Preparations have been hectic over the past month: we have been actively working to raise the funds for the project. First, we organized a self-defense seminar at The Hague University of Applied Sciences to raise awareness as well as money. Second, we followed on from our “FairFight, What’s Next” event in April to pursue our collaboration with the HE Space Foundation, who will be underwriting the costs of our project in India for this year. Unlike in Zimbabwe, where the scarcity of equipment on the ground means we have to bring in equipment in out suitcases, we managed to source cheap equipment in India, meaning the only thing we’re bringing this time is ourselves and the FairFight T-shirts, in green this time to symbolize the fertile jungles of India.
Our thanks go especially to Meera Rana from the Ashadiya Foundation, who sorted out most of our logistical issues on the ground for us, and to Devesh, who ordered the gis so that they will be waiting for us when we arrive at Disha. Internet is a challenge in Varanasi, but we will do our best to keep you posted, send you pictures and stories from our project over the next two weeks.
In the meantime, here are some pre-trip thoughts from the India Team:
India was always on the cards from the minute we started FairFight. To be honest, I used to dream about working in India when I was only 6 years old. I think it came from my obsession with the children’s book “The Secret Garden”, I used to write stories about India in my notebooks. In recent years, with the recurring disturbing news reports of violence against women in India, my resolve to use Martial Arts as a tool for dialogue and empowerment there increased. Buoyed by the success of our project in Zimbabwe, I knew when Ashadiya reached out to us that this could be the opportunity we had been waiting for. That said, I realise that as an outsider I know so little about India, having only been to Bangalore once. So I am looking forward to humbly learning and listening, taking my cue from the girls and their community, letting their priorities guide us. We are here to build bridges together, not impose ideas from the outside. Hopefully we will carve as deep friendships there as the martial arts family we have in Zimbabwe now.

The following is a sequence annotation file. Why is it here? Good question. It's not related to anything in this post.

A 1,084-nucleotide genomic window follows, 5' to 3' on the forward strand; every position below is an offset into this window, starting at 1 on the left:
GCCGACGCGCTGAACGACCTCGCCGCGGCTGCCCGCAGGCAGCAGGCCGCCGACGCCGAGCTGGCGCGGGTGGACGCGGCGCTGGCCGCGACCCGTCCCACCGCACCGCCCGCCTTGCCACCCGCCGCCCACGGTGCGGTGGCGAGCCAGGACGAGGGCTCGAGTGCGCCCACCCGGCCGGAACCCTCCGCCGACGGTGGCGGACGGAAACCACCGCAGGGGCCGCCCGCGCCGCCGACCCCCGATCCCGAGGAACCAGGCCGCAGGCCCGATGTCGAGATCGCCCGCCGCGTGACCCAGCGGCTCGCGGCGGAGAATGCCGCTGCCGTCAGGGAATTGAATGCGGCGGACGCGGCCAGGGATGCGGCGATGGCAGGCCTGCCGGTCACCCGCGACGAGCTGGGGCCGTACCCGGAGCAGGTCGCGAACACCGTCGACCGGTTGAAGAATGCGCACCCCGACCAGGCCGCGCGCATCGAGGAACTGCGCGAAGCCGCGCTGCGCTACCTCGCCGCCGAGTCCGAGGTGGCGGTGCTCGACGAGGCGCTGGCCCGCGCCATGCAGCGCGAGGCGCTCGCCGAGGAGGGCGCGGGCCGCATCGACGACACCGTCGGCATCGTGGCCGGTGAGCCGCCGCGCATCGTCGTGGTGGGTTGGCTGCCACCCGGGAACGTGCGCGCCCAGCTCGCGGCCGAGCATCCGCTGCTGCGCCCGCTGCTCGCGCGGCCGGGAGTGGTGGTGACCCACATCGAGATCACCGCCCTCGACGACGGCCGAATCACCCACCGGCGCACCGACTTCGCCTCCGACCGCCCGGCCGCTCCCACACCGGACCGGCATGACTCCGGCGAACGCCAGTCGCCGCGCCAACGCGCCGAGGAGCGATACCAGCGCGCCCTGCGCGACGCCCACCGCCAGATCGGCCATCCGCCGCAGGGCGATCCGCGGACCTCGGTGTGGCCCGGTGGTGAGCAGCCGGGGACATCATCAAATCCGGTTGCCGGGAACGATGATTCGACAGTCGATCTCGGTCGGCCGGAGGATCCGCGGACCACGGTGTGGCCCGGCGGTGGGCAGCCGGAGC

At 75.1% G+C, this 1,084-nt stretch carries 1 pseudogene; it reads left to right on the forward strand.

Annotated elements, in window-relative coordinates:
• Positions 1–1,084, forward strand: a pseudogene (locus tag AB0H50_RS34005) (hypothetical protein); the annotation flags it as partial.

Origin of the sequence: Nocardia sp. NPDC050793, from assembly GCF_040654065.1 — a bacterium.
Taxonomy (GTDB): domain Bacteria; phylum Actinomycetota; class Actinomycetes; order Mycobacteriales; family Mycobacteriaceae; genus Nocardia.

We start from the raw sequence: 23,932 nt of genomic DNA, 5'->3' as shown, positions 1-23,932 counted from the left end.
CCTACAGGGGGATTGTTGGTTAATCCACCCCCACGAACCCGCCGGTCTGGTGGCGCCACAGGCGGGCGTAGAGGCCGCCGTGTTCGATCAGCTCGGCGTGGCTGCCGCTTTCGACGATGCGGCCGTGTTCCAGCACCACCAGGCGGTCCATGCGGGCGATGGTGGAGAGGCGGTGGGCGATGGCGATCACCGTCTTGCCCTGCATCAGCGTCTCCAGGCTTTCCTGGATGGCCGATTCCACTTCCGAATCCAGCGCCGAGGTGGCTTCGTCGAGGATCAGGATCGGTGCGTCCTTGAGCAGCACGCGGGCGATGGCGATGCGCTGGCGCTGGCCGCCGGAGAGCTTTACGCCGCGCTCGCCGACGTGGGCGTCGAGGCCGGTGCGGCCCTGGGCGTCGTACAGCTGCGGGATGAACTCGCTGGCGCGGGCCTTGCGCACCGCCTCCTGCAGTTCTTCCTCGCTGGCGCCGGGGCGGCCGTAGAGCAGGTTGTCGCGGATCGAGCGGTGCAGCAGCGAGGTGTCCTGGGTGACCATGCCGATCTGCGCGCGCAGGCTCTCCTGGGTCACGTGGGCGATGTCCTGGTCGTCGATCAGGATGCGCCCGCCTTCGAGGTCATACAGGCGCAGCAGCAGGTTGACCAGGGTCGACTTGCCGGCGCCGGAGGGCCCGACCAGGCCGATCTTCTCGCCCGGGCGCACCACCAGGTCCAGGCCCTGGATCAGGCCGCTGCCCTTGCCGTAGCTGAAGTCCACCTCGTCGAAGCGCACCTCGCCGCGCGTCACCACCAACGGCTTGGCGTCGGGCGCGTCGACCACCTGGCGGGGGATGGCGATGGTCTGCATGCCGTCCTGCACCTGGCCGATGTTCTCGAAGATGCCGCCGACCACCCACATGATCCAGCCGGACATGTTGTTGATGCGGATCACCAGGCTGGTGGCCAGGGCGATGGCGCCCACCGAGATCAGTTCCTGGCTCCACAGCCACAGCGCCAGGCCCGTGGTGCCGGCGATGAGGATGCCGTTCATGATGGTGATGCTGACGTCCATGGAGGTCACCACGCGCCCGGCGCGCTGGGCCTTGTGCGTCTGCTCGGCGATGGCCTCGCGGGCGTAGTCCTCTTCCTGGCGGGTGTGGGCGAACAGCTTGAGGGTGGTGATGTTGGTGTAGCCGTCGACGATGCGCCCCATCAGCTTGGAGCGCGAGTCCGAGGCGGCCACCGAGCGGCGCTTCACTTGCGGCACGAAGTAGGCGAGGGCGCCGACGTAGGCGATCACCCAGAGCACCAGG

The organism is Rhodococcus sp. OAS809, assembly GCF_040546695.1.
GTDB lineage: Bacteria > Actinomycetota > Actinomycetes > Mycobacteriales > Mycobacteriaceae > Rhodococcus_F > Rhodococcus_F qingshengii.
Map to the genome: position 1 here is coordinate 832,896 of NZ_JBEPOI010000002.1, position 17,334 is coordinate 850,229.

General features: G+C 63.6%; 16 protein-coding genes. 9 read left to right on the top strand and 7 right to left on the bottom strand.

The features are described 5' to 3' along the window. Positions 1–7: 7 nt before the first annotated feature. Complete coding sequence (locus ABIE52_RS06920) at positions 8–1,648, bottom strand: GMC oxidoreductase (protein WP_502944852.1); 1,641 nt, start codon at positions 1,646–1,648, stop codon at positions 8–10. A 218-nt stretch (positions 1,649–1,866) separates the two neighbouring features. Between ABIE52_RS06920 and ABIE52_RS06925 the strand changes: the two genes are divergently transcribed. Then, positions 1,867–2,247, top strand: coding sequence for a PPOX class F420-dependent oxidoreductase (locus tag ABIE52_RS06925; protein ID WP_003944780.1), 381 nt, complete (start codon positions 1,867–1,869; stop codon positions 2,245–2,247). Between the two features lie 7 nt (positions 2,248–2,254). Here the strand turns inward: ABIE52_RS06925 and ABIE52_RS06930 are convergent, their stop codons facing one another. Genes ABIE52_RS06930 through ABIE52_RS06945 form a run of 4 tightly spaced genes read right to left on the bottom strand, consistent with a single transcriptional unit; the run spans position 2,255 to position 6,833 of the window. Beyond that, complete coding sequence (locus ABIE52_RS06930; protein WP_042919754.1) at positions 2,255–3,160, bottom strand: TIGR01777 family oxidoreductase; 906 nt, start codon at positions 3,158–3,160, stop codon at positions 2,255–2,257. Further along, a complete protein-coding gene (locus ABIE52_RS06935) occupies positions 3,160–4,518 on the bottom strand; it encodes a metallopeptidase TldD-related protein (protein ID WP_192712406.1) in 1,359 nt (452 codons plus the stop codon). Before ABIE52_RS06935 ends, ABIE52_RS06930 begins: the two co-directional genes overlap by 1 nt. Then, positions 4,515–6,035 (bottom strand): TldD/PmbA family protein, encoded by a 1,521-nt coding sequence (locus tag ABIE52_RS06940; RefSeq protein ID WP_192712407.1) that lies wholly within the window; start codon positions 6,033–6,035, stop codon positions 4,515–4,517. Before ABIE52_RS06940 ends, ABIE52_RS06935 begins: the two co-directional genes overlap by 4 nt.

Four nights left before we leave for India. It does not feel real yet. Every big journey I have ever undertaken never felt real until you step into that car, plane or whatever it is that is taking you where you want to go. There is no doubt that the full reality will hit me once Ginie and me park our bums in the way too small airplane seats. Two weeks in Varanasi, India which we have worked for, prepared for and looked forward to. To be honest I can’t wait to see the groups and teachers we’ll be working with, and see my carefully constructed lesson plans be swept away by all kinds of unforeseen events. That is however something you get used to, as most teachers of any kind can tell you, and in my opinion help form some of the charm of standing in front of a class. But to cut this paragraph short, I feel great, the team is great and India going to be great!
India is going to be full of surprises. I believe that this will be a learning journey not only for the girls and boys we will empower. We as FairFight are going to broaden our knowledge on the human aspect and how to further empower those girls and boys by attracting supporters from the local community - considering that it is a patriarchically-led, traditional community.
I feel that the individuals we will approach are going to welcome this project wholeheartedly and will benefit especially when it comes to battling with their own selves to overcome their past experiences. Looking at this journey as a whole I think that dealing with the heat of the country during trainings will be the least of my concern. What I seek to achieve is to actively interact with the young people from Ashadiya and relieve them from their pain. Martial arts are not only about building a good physical condition but are also concerned with stress relief and the balancing of emotions. Ultimately, as I will work to meet FairFight's empowerment goal for the Ashadiya school, I am positive that I will be empowered by these girls and boys as well.